Freelance NPR Opera Host Fired for Involvement With "Occupy DC"
As a freelance radio host covering opera on NPR, Lisa Simeone didn't see any reason why she shouldn't get involved with the "Occupy DC" movement. She was a freelancer, not an NPR employee, and it seemed highly improbable that protesting corporate greed would interfere with her ability to objectively review an opera. So, Simeone's been acting as an Occupy DC spokesperson since early October.
But just last night, NPR released a statement saying that it had "recently learned of World of Opera host Lisa Simeone's participation in an Occupy DC group" and vowing to "take this issue very seriously." Why did NPR suddenly care about Simeone's "Occupy" involvement? It appears that right-wing media had something to do with it. The AtlanticWire:
Roll Call broke the story on Tuesday, and on Wednesday, right-leaning sites such as the Daily Caller and Andrew Breitbart's Big Journalism had picked it up as an issue....Simeone told The Washington Post that she was fired over the phone on Wednesday after the NPR code of ethics was read to her.
That code of ethics states that "NPR journalists may not participate in marches and rallies involving causes or issues that NPR covers, nor should they sign petitions or otherwise lend their name to such causes, or contribute money to them." However, Simeone was a freelancer and maintains that she had a right to work with Occupy DC. As she told War Is a Crime:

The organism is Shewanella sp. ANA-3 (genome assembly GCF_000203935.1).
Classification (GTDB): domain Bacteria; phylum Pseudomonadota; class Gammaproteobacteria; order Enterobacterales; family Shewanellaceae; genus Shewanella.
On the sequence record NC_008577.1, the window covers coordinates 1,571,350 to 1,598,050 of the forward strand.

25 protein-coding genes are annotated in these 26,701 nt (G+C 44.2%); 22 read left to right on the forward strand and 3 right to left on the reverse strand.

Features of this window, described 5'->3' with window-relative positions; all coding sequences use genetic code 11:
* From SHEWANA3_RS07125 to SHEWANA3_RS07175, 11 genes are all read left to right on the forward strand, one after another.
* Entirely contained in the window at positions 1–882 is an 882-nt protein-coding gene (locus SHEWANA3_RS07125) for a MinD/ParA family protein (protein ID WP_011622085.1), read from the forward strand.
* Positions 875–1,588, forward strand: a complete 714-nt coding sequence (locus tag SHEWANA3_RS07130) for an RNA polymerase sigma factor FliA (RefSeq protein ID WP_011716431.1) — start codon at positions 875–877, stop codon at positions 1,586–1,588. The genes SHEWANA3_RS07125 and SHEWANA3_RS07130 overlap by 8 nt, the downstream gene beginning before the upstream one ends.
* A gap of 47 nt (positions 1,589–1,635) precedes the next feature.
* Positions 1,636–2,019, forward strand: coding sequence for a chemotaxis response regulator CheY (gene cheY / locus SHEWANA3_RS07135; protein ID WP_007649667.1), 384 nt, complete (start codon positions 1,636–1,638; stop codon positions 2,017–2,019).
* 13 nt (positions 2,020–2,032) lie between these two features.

I find it puzzling that NPR objects to my exercising my rights as an American citizen -- the right to free speech, the right to peaceable assembly -- on my own time in my own life. I'm not an NPR employee. I'm a freelancer. NPR doesn't pay me. I'm also not a news reporter. I don't cover politics. I've never brought a whiff of my political activities into the work I've done for NPR World of Opera. What is NPR afraid I'll do -- insert a seditious comment into a synopsis of Madame Butterfly?